Real Time Analytics

Court fees hike increases cost of litigation

A consultation paper issued by the Ministry of Justice titled Fees in the High Court and Court of Appeal, closed on 7 February 2012.

Government wants to abolish subsidy for litigation

In essence, the Government has decided that the present method of Court funding whereby approximately 80% of the cost is borne by the parties themselves and approximately 20% is borne by the taxpayer is unsustainable and should be altered. It wants 100% of the costs paid by the parties, subject always to certain fee remissions to protect those who simply cannot afford to pay but who still need access to justice. In 2010/11 for example 162,048 fee remissions were granted at a total value of £24.7m.

In monetary terms, the current cost of running the civil and family courts is around £612m a year. Of this amount, approximately £491m is funded through court fees with the remaining £121m, funded by the taxpayer as part of the Ministry of Justice’s spending settlement.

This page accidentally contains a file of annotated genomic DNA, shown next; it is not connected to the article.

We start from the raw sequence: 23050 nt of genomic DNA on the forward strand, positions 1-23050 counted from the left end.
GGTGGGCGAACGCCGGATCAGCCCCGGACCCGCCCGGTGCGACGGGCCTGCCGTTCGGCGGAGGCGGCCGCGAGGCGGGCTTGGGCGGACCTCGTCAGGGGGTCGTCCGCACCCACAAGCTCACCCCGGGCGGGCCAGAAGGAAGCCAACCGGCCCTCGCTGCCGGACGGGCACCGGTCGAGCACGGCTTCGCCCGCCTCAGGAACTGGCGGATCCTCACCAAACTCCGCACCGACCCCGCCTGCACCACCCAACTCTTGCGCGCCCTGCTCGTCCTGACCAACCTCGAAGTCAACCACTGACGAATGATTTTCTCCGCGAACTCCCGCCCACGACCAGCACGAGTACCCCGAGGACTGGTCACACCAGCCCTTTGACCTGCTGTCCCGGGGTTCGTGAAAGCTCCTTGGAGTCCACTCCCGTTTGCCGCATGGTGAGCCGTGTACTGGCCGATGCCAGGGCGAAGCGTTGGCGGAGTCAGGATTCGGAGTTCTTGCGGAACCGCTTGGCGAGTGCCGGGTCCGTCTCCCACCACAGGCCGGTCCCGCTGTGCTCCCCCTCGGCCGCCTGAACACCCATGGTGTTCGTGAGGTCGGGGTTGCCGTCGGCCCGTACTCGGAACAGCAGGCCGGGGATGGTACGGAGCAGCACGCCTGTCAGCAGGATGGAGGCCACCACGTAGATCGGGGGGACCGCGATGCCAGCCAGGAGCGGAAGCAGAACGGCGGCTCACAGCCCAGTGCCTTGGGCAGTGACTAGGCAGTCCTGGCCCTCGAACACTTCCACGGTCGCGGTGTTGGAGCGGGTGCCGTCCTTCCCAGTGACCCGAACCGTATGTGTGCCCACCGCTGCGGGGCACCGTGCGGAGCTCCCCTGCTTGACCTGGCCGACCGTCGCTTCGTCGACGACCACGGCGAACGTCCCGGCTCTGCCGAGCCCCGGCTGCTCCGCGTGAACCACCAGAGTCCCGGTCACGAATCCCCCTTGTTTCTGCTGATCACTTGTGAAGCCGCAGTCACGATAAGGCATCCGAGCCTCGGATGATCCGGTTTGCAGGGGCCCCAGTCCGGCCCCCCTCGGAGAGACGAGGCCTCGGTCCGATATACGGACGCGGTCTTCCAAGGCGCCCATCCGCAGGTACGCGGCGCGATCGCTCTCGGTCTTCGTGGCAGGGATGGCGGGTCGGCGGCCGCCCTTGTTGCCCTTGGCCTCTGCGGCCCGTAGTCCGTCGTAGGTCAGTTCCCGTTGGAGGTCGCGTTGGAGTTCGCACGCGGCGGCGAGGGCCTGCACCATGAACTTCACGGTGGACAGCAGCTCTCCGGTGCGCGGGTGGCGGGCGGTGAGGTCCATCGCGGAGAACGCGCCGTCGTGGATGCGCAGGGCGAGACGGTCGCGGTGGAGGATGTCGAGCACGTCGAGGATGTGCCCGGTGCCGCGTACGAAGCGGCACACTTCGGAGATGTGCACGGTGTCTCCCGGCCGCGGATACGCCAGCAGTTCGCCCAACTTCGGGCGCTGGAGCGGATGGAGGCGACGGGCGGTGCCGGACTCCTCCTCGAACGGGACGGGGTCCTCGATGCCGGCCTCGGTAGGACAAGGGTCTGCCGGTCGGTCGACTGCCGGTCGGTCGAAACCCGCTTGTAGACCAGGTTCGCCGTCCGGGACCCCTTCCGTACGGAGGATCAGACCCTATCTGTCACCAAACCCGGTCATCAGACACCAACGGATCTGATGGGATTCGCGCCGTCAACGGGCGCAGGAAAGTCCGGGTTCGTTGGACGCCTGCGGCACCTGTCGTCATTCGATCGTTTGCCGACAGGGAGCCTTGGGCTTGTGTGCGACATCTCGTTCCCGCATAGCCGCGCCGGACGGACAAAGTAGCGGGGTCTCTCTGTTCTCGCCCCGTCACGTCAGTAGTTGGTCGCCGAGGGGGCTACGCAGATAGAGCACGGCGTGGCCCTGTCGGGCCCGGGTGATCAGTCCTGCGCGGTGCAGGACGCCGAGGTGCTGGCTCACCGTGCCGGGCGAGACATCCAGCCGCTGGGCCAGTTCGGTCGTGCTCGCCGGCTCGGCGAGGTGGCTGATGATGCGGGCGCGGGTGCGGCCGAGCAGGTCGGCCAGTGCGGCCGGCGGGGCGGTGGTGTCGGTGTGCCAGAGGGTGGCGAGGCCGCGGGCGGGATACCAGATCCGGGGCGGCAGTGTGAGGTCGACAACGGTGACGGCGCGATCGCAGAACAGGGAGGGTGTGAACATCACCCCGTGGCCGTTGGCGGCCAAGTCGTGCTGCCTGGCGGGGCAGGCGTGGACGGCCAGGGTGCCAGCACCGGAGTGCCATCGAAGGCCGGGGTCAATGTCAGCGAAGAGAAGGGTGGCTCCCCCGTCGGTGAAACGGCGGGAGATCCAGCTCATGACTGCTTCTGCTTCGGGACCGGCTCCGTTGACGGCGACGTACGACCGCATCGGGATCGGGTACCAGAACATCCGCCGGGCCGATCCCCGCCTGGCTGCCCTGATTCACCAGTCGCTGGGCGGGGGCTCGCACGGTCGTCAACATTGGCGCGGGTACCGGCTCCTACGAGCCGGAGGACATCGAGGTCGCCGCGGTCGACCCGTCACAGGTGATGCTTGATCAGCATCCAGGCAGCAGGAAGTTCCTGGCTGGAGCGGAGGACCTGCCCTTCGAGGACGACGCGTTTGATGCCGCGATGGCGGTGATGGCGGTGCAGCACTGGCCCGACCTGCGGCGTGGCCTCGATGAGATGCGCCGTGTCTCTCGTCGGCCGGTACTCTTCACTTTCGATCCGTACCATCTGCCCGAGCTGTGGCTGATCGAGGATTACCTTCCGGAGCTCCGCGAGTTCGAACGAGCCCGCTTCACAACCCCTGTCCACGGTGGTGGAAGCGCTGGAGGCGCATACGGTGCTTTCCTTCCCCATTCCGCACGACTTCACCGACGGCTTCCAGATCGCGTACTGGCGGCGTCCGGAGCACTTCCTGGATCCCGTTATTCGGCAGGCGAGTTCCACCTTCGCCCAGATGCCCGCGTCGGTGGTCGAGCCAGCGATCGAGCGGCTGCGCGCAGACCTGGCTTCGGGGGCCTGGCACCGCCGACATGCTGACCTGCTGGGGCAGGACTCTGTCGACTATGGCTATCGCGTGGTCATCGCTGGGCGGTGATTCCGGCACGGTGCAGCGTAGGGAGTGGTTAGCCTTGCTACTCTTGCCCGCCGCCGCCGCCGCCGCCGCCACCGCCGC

Maximum fee to increase to £10,000

By 2014/2015, it is the intention to raise the Court fees to more accurately reflect the true cost of hearing cases, differentiated by the level of Court in which the hearing is held and the value of the case. Previously the maximum cost of £1,670 was reached for a case exceeding £300,000 but the maximum cost of £10,000 now being proposed is for cases exceeding £1m, for example.

The government’s response to the consultation paper is due by 7 May 2012. It is clear that the cost of litigation will increase making mediation and other alternative methods of dispute resolution commercially more attractive propositions to litigants. If clients perceive the costs of litigation to be too high they will not instruct solicitors to help them. Firms can adapt to ensure they have the skills and experience in alternative dispute methods to offer affordable options.